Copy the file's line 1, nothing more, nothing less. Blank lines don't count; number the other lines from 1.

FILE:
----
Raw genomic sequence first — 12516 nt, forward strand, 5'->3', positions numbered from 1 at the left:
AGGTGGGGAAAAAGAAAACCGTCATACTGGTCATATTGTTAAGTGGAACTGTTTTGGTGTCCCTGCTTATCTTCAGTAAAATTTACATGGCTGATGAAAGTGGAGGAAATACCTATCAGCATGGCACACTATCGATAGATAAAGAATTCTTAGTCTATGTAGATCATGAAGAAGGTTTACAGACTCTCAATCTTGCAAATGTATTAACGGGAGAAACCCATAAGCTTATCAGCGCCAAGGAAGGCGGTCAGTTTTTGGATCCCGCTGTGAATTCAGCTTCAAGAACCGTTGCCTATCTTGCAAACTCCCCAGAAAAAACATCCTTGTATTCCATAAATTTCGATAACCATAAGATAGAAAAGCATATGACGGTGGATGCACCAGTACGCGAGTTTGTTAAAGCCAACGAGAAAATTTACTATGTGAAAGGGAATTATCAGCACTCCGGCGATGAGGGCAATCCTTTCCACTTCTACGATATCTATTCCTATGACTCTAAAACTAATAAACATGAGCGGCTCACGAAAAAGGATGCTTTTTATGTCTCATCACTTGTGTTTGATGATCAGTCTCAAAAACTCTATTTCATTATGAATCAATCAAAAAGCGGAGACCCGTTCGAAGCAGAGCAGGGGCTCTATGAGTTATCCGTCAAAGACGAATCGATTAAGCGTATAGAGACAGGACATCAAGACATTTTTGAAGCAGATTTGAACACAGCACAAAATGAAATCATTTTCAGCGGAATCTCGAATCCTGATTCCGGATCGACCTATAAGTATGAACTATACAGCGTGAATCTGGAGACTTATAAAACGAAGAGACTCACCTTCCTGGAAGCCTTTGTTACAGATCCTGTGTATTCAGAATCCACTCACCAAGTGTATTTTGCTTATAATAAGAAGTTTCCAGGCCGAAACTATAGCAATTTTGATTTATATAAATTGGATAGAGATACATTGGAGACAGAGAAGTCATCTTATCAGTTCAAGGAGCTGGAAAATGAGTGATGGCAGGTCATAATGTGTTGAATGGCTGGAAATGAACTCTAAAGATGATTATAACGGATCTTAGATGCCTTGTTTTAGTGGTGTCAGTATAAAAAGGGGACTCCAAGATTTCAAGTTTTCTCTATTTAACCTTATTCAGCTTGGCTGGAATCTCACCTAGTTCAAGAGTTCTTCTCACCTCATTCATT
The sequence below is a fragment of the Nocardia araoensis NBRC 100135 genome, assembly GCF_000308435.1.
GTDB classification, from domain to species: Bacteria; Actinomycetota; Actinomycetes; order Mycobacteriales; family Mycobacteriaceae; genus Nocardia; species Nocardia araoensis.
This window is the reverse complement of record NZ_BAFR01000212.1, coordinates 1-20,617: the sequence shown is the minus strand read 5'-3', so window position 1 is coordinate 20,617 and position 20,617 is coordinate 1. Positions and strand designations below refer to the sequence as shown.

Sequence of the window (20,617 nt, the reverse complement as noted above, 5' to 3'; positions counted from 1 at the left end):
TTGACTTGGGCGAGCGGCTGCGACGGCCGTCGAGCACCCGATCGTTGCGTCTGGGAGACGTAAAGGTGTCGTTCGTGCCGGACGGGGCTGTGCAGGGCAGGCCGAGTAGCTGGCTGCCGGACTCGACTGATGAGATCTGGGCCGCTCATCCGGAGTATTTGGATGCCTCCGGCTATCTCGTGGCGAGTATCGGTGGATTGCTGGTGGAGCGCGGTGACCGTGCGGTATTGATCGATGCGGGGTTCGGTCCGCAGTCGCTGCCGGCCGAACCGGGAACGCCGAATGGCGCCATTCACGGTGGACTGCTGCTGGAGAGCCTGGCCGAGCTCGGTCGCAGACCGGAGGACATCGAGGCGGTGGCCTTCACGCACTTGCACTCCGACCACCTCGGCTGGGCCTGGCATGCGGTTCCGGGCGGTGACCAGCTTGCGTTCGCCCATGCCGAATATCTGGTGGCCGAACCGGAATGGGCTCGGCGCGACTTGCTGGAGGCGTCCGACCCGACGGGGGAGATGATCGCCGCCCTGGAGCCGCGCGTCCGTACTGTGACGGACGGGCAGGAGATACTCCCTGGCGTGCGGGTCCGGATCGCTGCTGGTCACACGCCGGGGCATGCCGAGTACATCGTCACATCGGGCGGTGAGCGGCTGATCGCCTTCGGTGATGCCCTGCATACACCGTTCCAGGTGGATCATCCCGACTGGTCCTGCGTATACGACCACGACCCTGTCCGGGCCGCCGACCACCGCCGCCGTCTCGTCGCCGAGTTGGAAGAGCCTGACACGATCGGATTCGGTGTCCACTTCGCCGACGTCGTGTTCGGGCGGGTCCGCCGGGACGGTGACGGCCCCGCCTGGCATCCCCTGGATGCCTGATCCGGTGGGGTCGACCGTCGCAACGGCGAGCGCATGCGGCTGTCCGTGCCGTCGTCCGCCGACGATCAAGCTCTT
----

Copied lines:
Raw genomic sequence first — 12516 nt, forward strand, 5'->3', positions numbered from 1 at the left: